Step 2: The Up-Front Contract

This is a step that seems difficult and pushy, but it's not if you try it. You want to ask your buyers about their home purchase plan, including price range and when they expect to make a purchase. What are they looking for in a home and why? Is it their first home purchase, or are they new to the area?

Actions for Success

This isn't a hard-sell approach. Basically, you're just going to ask questions that get their desires and needs out on the table. Once you know what they want and a realistic price range and ability to get financing, you can ask them the decision question. "If I can find you two or three homes that meet all of your search criteria and are in your price range, are you ready to make the buying decision and get a contract in front of the seller?"

Explain that by giving them more than one matching home, you're helping them in the negotiation by not making it a win or lose thing. They have fallbacks if they can't get the price or terms they want on their first choice. Then ask them if you are able to meet their desires in a home and in their price range, are they ready to write up a deal and get ready to move? You want to be able to get them to remember this commitment later if they get hesitant.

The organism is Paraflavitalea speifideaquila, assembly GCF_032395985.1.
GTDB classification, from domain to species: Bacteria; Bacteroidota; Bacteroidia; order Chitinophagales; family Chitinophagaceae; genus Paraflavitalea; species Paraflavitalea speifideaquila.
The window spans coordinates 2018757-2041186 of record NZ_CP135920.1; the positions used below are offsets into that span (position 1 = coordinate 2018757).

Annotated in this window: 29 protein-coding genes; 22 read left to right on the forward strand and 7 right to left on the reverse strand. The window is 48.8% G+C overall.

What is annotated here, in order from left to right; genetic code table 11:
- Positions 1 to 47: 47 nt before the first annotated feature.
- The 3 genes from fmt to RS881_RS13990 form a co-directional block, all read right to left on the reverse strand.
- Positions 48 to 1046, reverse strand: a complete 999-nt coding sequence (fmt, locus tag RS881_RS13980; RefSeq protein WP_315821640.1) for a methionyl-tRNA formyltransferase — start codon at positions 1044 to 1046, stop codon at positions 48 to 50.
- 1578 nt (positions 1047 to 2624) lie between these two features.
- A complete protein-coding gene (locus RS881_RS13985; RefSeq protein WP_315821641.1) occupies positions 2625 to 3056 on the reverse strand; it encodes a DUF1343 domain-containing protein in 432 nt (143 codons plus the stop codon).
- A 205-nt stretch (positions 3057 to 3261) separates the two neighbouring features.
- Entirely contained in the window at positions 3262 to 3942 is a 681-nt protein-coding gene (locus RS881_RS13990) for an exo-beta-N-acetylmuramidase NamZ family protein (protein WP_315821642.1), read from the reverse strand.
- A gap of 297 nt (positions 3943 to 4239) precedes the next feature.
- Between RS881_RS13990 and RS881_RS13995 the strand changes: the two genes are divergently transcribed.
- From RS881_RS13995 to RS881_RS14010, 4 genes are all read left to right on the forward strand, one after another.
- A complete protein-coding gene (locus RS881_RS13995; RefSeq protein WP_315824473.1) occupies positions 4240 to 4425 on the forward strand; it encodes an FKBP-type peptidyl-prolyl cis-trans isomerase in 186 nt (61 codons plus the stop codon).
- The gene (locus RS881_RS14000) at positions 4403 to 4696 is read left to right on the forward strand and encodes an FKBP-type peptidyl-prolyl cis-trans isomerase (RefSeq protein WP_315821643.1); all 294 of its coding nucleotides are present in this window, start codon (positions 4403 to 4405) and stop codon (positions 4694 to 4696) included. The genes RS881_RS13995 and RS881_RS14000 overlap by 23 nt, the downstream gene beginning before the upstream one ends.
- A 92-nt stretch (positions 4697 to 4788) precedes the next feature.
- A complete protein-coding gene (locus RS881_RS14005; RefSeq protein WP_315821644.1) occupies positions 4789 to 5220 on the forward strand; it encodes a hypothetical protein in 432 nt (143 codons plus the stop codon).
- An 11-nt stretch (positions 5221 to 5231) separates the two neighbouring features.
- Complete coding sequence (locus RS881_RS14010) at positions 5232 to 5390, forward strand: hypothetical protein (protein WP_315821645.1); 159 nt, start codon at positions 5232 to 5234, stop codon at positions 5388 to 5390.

Step 3: The Pain Step

How strong is their need or desire to buy? One buyer couple told their agent that they were sick and tired of being moved out of rental homes they liked because the owner wanted to sell. Other buyers wanted to provide a home for their first child, and others wanted to be able to make a home their own, as they can't change things in rentals. You want to find out their motivations and how strong their desire is to buy.

Actions for Success